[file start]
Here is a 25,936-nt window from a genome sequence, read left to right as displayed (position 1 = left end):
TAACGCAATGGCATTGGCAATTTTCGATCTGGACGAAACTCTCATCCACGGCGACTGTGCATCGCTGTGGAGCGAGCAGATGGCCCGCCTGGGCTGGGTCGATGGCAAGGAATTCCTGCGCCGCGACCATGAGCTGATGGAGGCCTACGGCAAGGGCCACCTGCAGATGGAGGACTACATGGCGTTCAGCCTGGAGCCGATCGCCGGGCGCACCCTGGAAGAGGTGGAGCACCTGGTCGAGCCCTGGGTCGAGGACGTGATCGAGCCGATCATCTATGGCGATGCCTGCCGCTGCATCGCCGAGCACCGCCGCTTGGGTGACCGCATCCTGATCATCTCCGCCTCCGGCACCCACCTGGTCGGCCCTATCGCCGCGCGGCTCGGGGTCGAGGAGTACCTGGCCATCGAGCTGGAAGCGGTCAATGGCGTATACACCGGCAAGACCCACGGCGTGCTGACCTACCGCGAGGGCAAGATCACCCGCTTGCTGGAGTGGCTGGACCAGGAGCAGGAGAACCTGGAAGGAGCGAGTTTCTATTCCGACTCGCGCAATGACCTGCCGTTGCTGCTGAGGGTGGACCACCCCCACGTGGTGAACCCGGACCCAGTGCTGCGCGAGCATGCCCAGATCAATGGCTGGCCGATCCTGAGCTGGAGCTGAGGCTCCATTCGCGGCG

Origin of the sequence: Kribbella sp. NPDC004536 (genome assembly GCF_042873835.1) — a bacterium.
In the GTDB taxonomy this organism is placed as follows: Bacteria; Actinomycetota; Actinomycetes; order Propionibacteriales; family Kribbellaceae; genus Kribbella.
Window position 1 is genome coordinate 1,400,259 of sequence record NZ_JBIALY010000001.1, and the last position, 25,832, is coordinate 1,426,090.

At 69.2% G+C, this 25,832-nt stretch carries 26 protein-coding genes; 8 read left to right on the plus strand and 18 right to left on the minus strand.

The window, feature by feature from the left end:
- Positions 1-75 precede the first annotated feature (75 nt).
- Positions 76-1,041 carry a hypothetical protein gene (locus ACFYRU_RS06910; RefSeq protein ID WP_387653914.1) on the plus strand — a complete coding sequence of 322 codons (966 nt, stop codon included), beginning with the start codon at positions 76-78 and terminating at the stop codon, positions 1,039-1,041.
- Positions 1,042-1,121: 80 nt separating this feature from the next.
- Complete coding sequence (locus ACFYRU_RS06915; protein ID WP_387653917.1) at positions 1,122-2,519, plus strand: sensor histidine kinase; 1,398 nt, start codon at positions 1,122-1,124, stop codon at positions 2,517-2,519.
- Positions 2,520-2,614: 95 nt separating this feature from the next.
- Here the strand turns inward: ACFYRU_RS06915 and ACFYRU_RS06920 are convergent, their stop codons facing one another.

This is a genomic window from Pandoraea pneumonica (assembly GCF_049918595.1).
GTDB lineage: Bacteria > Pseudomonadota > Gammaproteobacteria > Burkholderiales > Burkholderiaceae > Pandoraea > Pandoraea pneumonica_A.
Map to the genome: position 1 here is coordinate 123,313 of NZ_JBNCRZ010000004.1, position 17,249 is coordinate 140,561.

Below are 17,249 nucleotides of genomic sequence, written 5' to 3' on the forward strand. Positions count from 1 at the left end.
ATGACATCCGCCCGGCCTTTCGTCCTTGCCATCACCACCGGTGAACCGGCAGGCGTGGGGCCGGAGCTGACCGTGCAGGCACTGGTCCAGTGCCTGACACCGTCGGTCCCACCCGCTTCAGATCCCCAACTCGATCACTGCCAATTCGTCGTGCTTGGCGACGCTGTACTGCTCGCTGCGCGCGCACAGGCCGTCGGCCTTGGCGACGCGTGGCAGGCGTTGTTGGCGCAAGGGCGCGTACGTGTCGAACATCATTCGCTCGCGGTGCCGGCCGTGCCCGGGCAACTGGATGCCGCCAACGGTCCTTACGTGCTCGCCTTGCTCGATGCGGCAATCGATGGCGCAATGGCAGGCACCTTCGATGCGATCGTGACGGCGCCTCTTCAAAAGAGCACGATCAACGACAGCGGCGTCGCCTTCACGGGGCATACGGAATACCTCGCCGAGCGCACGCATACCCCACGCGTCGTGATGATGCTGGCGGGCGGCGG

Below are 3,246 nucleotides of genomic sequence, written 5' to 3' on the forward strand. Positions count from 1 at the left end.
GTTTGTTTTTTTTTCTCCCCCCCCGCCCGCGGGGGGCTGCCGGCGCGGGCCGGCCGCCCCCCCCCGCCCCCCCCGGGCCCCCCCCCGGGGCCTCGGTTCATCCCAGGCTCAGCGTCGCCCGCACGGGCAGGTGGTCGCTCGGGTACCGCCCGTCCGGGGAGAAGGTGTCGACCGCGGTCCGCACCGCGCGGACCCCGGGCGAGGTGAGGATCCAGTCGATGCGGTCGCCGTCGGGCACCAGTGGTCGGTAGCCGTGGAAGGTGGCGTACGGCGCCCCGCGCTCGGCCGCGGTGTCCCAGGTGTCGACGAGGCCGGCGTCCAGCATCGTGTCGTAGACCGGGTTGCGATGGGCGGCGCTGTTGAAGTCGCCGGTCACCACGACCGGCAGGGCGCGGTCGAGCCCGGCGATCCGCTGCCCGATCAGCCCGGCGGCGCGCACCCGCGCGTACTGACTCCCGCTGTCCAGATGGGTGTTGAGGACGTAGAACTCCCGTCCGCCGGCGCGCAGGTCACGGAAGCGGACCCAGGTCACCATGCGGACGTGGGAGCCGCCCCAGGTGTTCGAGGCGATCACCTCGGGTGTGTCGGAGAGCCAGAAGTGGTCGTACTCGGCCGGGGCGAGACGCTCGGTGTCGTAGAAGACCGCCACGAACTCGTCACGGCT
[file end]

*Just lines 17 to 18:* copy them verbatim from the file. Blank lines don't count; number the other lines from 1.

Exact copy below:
Below are 17,249 nucleotides of genomic sequence, written 5' to 3' on the forward strand. Positions count from 1 at the left end.
ATGACATCCGCCCGGCCTTTCGTCCTTGCCATCACCACCGGTGAACCGGCAGGCGTGGGGCCGGAGCTGACCGTGCAGGCACTGGTCCAGTGCCTGACACCGTCGGTCCCACCCGCTTCAGATCCCCAACTCGATCACTGCCAATTCGTCGTGCTTGGCGACGCTGTACTGCTCGCTGCGCGCGCACAGGCCGTCGGCCTTGGCGACGCGTGGCAGGCGTTGTTGGCGCAAGGGCGCGTACGTGTCGAACATCATTCGCTCGCGGTGCCGGCCGTGCCCGGGCAACTGGATGCCGCCAACGGTCCTTACGTGCTCGCCTTGCTCGATGCGGCAATCGATGGCGCAATGGCAGGCACCTTCGATGCGATCGTGACGGCGCCTCTTCAAAAGAGCACGATCAACGACAGCGGCGTCGCCTTCACGGGGCATACGGAATACCTCGCCGAGCGCACGCATACCCCACGCGTCGTGATGATGCTGGCGGGCGGCGG